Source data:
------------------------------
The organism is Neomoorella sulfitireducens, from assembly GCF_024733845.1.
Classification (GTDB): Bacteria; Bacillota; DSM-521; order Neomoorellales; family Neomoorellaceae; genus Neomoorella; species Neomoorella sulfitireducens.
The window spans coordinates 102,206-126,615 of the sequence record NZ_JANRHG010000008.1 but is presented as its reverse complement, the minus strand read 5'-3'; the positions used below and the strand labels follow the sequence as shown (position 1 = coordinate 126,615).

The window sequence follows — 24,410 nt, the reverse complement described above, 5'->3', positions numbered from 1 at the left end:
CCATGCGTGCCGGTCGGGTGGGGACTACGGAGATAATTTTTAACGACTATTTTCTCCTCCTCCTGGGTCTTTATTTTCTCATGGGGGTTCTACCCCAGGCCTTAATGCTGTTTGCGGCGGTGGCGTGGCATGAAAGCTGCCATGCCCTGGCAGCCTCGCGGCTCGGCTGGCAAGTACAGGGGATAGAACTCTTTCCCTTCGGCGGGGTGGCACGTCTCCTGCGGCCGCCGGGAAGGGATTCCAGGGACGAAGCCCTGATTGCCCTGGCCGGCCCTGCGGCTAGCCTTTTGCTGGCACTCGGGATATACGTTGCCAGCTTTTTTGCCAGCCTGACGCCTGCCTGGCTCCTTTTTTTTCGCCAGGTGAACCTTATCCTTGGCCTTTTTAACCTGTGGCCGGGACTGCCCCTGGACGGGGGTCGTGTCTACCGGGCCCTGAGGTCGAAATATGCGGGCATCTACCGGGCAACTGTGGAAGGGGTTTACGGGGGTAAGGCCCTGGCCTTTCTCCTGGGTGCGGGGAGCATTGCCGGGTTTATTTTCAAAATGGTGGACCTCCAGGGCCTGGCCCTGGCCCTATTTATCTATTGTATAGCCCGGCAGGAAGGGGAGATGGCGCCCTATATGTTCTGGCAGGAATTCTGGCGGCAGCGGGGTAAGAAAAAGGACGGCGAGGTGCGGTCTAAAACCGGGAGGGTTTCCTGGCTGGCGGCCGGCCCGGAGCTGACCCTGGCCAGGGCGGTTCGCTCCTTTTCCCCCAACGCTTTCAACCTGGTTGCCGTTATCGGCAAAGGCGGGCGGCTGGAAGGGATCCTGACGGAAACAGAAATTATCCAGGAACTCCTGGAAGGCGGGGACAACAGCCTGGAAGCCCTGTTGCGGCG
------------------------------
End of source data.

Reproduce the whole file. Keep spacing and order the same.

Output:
The organism is Neomoorella sulfitireducens, from assembly GCF_024733845.1.
Classification (GTDB): Bacteria; Bacillota; DSM-521; order Neomoorellales; family Neomoorellaceae; genus Neomoorella; species Neomoorella sulfitireducens.
The window spans coordinates 102,206-126,615 of the sequence record NZ_JANRHG010000008.1 but is presented as its reverse complement, the minus strand read 5'-3'; the positions used below and the strand labels follow the sequence as shown (position 1 = coordinate 126,615).

The window sequence follows — 24,410 nt, the reverse complement described above, 5'->3', positions numbered from 1 at the left end:
CCATGCGTGCCGGTCGGGTGGGGACTACGGAGATAATTTTTAACGACTATTTTCTCCTCCTCCTGGGTCTTTATTTTCTCATGGGGGTTCTACCCCAGGCCTTAATGCTGTTTGCGGCGGTGGCGTGGCATGAAAGCTGCCATGCCCTGGCAGCCTCGCGGCTCGGCTGGCAAGTACAGGGGATAGAACTCTTTCCCTTCGGCGGGGTGGCACGTCTCCTGCGGCCGCCGGGAAGGGATTCCAGGGACGAAGCCCTGATTGCCCTGGCCGGCCCTGCGGCTAGCCTTTTGCTGGCACTCGGGATATACGTTGCCAGCTTTTTTGCCAGCCTGACGCCTGCCTGGCTCCTTTTTTTTCGCCAGGTGAACCTTATCCTTGGCCTTTTTAACCTGTGGCCGGGACTGCCCCTGGACGGGGGTCGTGTCTACCGGGCCCTGAGGTCGAAATATGCGGGCATCTACCGGGCAACTGTGGAAGGGGTTTACGGGGGTAAGGCCCTGGCCTTTCTCCTGGGTGCGGGGAGCATTGCCGGGTTTATTTTCAAAATGGTGGACCTCCAGGGCCTGGCCCTGGCCCTATTTATCTATTGTATAGCCCGGCAGGAAGGGGAGATGGCGCCCTATATGTTCTGGCAGGAATTCTGGCGGCAGCGGGGTAAGAAAAAGGACGGCGAGGTGCGGTCTAAAACCGGGAGGGTTTCCTGGCTGGCGGCCGGCCCGGAGCTGACCCTGGCCAGGGCGGTTCGCTCCTTTTCCCCCAACGCTTTCAACCTGGTTGCCGTTATCGGCAAAGGCGGGCGGCTGGAAGGGATCCTGACGGAAACAGAAATTATCCAGGAACTCCTGGAAGGCGGGGACAACAGCCTGGAAGCCCTGTTGCGGCG